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Accidentally Married to the Billionaire 1(6)

By:Sierra Rose



First, boot camp, then shopping. After she sweated for an hour, climbing, jumping and doing push-ups until she was sure she would pass out, she took a quick shower at the gym and headed for the boutique she always ogled on the way to the bus stop. Obviously no more bus for her, but she could, at least, peer in those aspirational windows and get an idea of what she wanted to look for.

In her post-workout flush, she stood outside the display window and took in the deep blue cocktail dress, form hugging and strapless but for the shadow of navy lace that ran from the bodice to the throat in a sheer panel of alluring faux modesty. She practically pushed her nose up against the glass to stare at it. It was perfect. She would wear it with her boots...no, too hooker. Her red stilettos? Too desperate. Hmmm...it would require new shoes. And probably a bank loan. She bit her lip.

Britt had accused her of having no idea how to overspend. She was about to prove her wrong. Because something about that dress captured her. She needed it. Marj had always believed fashion was an art form, and this spoke to her, saying everything true and hard about her life and how there wasn’t anything sumptuous in it, and the lace reminded her of how she tried and failed so many times to hide her heart. She had cared for Luke, and he had cheated on her and dumped her. And even her best friend’s husband thought it was as much her fault as Luke’s—because they were both players.

Except she wasn’t a player, not really. She was a woman with her eyes wide open, and if that meant there was no prince at the end of the story, then she would have to face it. Because she wasn’t Britt—she wasn’t sweet and lovable. She was practical and hard and lonely as hell. And maybe in that dress, maybe someone would see it and think it wasn’t so bad to be who she was.

So Marj walked inside the shop and bought the dress from the window. When the clerk suggested she buy the eight instead of the six, she refused. She knew that her shape took up space. She also knew it would look fantastic a little too tight. She wasn’t afraid to be uncomfortable. She’d been uncomfortable most of her life, after all, so she might as well show it. Six days a week of working out for as long as she could remember had given her a body with nothing to spare—no bulges anywhere that a tight dress might reveal, no extra fat, no extra anything. So she bought the six and vowed to soap the zipper if she had to in order to zip it up. She cringed when she paid for the dress because it was so expensive, but hopefully it would be her lucky charm, the thing to start her new life. No man, new job, maybe a hope somewhere.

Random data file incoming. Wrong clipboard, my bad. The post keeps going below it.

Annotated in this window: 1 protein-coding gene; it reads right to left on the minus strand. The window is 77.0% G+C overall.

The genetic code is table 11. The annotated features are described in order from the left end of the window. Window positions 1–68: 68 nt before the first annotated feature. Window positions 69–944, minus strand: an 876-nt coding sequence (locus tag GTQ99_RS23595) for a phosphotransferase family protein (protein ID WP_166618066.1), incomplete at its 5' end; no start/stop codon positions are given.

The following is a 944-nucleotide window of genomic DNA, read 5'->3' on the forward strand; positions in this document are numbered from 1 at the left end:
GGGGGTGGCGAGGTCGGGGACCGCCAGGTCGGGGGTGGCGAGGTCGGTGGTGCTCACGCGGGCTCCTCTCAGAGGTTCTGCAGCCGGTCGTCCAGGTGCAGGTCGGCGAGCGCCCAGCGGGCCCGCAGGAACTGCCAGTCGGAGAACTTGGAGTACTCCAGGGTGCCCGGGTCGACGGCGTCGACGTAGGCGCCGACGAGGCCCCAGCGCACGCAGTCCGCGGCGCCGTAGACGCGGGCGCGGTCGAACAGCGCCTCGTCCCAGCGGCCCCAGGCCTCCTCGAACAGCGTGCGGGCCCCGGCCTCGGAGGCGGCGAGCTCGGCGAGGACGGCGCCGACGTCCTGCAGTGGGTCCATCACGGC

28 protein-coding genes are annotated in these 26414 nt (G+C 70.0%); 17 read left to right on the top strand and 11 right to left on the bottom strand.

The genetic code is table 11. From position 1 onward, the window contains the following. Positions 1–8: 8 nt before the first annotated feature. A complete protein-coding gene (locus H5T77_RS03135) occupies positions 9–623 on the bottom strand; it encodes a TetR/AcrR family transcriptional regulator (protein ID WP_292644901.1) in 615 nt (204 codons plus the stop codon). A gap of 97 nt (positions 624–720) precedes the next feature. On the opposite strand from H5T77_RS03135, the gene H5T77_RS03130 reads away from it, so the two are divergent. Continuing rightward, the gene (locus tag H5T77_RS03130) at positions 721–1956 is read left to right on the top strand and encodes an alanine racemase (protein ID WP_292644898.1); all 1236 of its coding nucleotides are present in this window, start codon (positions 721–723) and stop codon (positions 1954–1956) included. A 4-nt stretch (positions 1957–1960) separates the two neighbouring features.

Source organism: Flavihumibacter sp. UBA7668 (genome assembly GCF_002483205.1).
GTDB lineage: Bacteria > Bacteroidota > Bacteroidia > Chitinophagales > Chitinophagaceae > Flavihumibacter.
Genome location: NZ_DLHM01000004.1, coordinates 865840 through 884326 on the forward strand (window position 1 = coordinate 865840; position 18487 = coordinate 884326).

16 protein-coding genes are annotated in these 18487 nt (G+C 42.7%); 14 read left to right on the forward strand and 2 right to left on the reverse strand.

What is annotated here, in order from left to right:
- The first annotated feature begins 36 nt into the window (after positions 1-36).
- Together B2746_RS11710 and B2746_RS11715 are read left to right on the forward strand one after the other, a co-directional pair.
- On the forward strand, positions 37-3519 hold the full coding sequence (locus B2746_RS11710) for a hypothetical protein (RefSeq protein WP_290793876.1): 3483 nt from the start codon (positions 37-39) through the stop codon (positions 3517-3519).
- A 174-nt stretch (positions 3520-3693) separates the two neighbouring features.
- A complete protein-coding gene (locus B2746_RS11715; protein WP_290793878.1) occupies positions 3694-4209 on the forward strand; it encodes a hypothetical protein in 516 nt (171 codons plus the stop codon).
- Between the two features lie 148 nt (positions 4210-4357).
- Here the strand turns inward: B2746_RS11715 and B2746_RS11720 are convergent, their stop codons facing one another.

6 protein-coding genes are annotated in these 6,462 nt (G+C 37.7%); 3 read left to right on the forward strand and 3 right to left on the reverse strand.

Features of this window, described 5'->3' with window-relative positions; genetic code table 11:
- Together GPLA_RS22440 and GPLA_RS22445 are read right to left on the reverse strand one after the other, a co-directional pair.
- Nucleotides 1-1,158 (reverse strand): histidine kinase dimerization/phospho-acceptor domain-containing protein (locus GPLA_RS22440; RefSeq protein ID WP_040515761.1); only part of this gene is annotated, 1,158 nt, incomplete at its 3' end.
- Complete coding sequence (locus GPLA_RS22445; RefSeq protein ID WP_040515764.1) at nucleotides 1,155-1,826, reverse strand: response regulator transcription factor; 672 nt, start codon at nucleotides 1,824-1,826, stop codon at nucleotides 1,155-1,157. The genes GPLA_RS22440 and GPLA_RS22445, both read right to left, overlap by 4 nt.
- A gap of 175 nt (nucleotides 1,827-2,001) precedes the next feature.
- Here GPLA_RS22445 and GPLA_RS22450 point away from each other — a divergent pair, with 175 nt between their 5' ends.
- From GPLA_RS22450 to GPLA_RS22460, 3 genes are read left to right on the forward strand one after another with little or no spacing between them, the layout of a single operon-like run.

Chapter 4




Everything at the hotel and casino in Las Vegas where she was booked was red and gold. Not gold but gilt—every table leg, every mirror frame, everything. The opulence managed to look both fancy and tacky, a little bit like me, she thought cheerfully. She rode the mirrored elevator to her floor, checking out her reflection from every angle, tugging at her leggings a little where they were bunched up behind her knees. So she was bent over, yanking on her leggings when he got on the elevator.

“Going down?” he asked archly.

She stood up and tried not to look flustered, despite the fact that she was embarrassed—cheeks flaming—and he was gorgeous.

“Hardly,” she said with what she hoped was a dismissive expression.

He was tall with broad shoulders and chiseled features, your basic fantasy. Dark hair swept back from his forehead. Dark, penetrating eyes, a square jaw that spoke of authority or, at least, stubbornness. She stared. She was riveted; it couldn’t be helped. He was wearing, she observed, black trousers fitted perfectly, a deep purple polo shirt, a slim chronograph watch—everything tailored, of the highest quality and ruinously expensive. He didn’t have a smartwatch or any sort of obvious tech toys of the kind.

Everything about him said rich and classic and nothing to prove. His forearms were muscled, his wrists thick. She always looked at wrists because, despite the urban legend about finger length and certain masculine attributes, she’d often found men with strong and sturdy wrists were far better endowed than their slender and elegant counterparts. Forget artistic hands or pianist’s fingers. Give Marj broad, strong wrists and capable hands any day of the week.

She didn’t meet his eyes. She was too captivated by the rest of him. When the elevator pinged to signal its arrival on floor 34, she sashayed past him, dragging her weekender suitcase on its lopsided wheels with as much dignity as she could muster. He warranted a hair flip, so she gave one, not too extravagant, but enough to draw attention to her lustrous mane of naturally auburn hair.

Once she was in her room, she flopped on the bed with a groan. He was no doubt the hottest man she’d meet this weekend—or in her life—and she’d glowered at him and assumed his probably innocuous inquiry to be a solicitation for oral sex. This was what came of being so jaded—she assumed everyone was obnoxious and out for themselves. The hot rich guy could have been trying to say something civil, to inquire if she needed a button pressed on the elevator panel. As if she were incapable of pressing her own button...which sounded both filthy and sadly accurate these days.

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